//Sends the command to the connector to disable the caution light
    connector.send(sendMasterCaution)

    //In the next loop we want to check against the new state 
    //This line is essential to stay up to date
    lastButtonState = currentBtnState;
  }
}

When you press a button the signal will change to HIGH or LOW. The downside is that this won’t happen instantly. There is a high chance the signal bounces around slightly. Why is this an issue? When the signal bounces it flickers between the HIGH and LOW state. According to our logic each switch would trigger an action. We could add a delay to freeze the code execution for a certain amount of time (basically we wait till the bounce ends before proceeding). In small applications this works just fine but there is a downside. The entire code freezes during the delay. To keep things flowing it might be a better idea to use a timer. We note the time our button press starts and check if the current time minus the start time is bigger than our bouncy time window. Let’s start with a timerwindow of 250 to be safe (there isn’t a real need to press the caution button rapidly anyway).

#include <BitsAndDroidsFlightConnector.h>

BitsAndDroidsFlightConnector connector = BitsAndDroidsFlightConnector();

const byte ledPin = 7;
const byte btnPin = 6;

//these variables hold our timer
long timerStart = 0;
long currentTime;


bool lastBtnState = LOW;

void setup(){
  Serial.begin(115200);

//Define the behavior of our pins
  pinMode(ledPin, OUTPUT);
  pinMode(btnPin, INPUT_PULLUP);
}

void loop(){

 
  bool currentBtnState = digitalRead(btnPin);

  
  if(currentBtnState != lastButtonState){

    //we only want to set the timer once. If the timer has expired we set the start back to 0
    if(timerStart = 0){

      //the milis() function returns the time the processor is active in milli seconds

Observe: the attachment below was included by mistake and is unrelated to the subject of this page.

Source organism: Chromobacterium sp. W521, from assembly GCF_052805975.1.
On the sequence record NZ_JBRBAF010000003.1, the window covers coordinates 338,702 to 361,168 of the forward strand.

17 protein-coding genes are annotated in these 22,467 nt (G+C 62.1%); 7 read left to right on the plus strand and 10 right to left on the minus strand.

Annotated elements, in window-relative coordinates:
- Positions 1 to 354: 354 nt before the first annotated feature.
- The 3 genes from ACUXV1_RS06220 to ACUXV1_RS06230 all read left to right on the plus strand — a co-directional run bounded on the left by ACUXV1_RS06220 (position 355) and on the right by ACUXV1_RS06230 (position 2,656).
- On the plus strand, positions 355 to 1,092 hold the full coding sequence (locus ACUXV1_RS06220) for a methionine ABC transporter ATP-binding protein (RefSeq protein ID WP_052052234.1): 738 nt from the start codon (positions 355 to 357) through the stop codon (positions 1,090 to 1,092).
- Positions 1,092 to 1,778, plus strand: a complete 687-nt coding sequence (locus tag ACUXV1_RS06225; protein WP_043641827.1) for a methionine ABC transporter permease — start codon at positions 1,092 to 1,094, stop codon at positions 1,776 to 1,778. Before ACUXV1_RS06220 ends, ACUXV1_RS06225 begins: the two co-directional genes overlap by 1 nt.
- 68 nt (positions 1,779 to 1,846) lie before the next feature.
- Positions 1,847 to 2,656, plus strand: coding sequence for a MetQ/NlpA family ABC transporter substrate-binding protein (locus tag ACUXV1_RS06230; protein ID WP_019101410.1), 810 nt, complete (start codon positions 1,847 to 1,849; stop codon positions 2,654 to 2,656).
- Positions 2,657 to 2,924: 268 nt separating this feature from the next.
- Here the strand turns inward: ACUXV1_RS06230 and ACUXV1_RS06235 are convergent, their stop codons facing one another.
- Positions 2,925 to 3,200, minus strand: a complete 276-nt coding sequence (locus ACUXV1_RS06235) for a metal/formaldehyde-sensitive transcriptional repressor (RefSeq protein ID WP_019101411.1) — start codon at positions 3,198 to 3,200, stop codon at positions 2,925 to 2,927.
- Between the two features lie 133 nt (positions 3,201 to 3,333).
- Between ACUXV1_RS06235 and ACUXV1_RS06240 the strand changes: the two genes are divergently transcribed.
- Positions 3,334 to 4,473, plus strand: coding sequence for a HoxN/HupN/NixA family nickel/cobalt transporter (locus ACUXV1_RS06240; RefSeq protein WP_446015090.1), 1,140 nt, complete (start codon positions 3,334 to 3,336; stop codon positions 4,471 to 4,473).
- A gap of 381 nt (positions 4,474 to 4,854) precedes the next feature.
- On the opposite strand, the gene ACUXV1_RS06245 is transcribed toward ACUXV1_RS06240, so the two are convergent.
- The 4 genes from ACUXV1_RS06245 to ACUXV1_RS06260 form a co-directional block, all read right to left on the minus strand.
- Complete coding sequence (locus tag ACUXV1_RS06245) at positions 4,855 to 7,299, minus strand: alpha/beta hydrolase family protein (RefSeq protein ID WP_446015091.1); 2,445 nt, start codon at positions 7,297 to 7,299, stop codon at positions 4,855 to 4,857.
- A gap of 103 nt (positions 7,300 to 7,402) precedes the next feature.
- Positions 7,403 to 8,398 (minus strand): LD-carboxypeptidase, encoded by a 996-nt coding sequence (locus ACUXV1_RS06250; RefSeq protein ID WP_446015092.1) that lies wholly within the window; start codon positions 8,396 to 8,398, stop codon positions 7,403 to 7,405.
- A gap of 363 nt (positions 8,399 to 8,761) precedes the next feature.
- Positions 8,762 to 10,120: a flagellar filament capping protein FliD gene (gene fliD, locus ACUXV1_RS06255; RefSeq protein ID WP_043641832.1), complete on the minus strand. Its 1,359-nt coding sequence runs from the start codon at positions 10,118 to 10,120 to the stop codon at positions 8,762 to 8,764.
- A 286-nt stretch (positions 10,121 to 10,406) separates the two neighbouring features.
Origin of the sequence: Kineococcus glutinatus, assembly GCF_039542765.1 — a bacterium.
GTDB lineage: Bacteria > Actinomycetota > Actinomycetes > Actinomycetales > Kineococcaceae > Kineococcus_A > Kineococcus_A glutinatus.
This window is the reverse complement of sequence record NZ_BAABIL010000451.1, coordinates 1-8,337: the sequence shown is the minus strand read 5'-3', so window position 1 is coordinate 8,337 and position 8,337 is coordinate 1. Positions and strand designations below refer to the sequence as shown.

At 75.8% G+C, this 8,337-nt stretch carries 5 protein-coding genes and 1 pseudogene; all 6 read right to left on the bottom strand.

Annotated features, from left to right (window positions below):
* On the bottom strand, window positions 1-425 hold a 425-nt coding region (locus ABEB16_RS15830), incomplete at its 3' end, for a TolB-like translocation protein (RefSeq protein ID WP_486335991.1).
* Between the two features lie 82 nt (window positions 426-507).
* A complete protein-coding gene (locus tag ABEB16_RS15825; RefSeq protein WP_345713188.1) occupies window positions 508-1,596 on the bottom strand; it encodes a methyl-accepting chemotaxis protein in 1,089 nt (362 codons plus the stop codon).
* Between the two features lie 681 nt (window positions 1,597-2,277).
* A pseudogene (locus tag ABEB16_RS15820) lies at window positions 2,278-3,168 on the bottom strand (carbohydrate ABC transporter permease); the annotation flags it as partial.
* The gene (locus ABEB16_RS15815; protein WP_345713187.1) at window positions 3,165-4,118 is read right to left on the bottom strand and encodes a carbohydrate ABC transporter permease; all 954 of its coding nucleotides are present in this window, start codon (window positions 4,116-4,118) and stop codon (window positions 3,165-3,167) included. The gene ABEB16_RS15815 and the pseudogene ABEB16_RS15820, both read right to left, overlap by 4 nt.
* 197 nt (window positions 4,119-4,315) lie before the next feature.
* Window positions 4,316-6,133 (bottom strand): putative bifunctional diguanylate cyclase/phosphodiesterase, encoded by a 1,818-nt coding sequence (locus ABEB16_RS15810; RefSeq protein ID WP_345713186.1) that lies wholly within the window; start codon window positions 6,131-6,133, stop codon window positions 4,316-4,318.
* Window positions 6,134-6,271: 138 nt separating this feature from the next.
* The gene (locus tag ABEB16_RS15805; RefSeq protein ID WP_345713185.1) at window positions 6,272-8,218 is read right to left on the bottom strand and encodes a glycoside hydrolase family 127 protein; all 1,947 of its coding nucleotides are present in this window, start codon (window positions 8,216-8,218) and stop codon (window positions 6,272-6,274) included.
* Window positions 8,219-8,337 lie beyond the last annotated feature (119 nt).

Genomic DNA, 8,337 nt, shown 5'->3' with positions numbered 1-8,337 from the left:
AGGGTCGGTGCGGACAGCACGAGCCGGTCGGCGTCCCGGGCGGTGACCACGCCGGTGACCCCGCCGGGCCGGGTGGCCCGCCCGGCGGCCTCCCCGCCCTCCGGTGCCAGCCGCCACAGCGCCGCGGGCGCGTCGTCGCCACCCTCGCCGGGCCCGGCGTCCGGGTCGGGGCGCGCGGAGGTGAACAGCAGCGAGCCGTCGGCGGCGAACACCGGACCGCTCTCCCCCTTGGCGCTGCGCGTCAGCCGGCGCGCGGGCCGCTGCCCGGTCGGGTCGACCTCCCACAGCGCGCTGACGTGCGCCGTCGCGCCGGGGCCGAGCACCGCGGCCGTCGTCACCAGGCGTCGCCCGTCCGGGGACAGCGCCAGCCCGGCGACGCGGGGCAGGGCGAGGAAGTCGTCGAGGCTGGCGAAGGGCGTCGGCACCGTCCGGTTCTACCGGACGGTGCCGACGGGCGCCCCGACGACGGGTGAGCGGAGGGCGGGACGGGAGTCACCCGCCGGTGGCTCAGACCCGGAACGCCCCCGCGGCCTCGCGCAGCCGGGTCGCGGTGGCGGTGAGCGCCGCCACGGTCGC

timerStart = millis();

    }
    currentTime = millis();

    //If our timewindows has passed
    if(currentTime - timerStart > 250){

      connector.send(sendMasterCaution);

      lastButtonState = currentBtnState;
     
      //we reset our timer to 0
      //next time the button state changes a new timer can be started
      timerStart = 0;
    }
   
  }
}

Momentary

For those of you that use momentary buttons we need a slightly different approach. The default state of the button is a HIGH state. The moment you press the button the state changes to LOW. We can apply the same debounce approach as we did in the latching example.

#include <BitsAndDroidsFlightConnector.h>

BitsAndDroidsFlightConnector connector = BitsAndDroidsFlightConnector();

const byte ledPin = 7;
const byte btnPin = 6;

//these variables hold our timer
long timerStart = 0;
long currentTime;


void setup(){
  Serial.begin(115200);

//Define the behavior of our pins
  pinMode(ledPin, OUTPUT);
  pinMode(btnPin, INPUT_PULLUP);
}

void loop(){

 
  bool currentBtnState = digitalRead(btnPin);

  //almost the same as the latching example except we check if the state == LOW instead of changed  
  if(currentBtnState == LOW){

    //we only want to set the timer once. If the timer has expired we set the start back to 0
    if(timerStart = 0){

      //the milis() function returns the time the processor is active in milli seconds
      timerStart = millis();

    }
    currentTime = millis();

    //If our timewindows has passed
    if(currentTime - timerStart > 250){

      connector.send(sendMasterCaution);
     
      //we reset our timer to 0
      //next time the button state changes a new timer can be started
      timerStart = 0;
    }
   
  }
}

The LED

Coding up the LED is one of the most easy parts. The logic comes down to: if the game light is on we want to turn our LED on and vice versa. In order to receive the game data we need to call the connector.dataHandling() function.

#include <BitsAndDroidsFlightConnector.h>

BitsAndDroidsFlightConnector connector = BitsAndDroidsFlightConnector();

const byte ledPin = 7;
const byte btnPin = 6;

long timerStart = 0;
long currentTime;


void setup(){
  Serial.begin(115200);

//Define the behavior of our pins
  pinMode(ledPin, OUTPUT);
  pinMode(btnPin, INPUT_PULLUP);
}

void loop(){
  connector.dataHandling();
  
  //Why does this line work while a boolean returns true or false?
  //In the end it all gets converted to 1s and 0s
  //LOW = 0 and false = 0, HIGH = 1 and true = 1
  //The moment our boolean changes our light changes as well
  digitalWrite(ledPin, connector.getMasterCautionOn());
 
  bool currentBtnState = digitalRead(btnPin);

  
  if(currentBtnState == LOW){

    
    if(timerStart = 0){
      timerStart = millis();
    }

    currentTime = millis();

    if(currentTime - timerStart > 250){
      connector.send(sendMasterCaution);
      timerStart = 0;
    }
   
  }
}

Its a wrap

This completes everything we need for our master caution button. For the master warning button you can just copy the same approach with different pin numbers. As always feel free to ask your questions in the comment section or on our Discord server.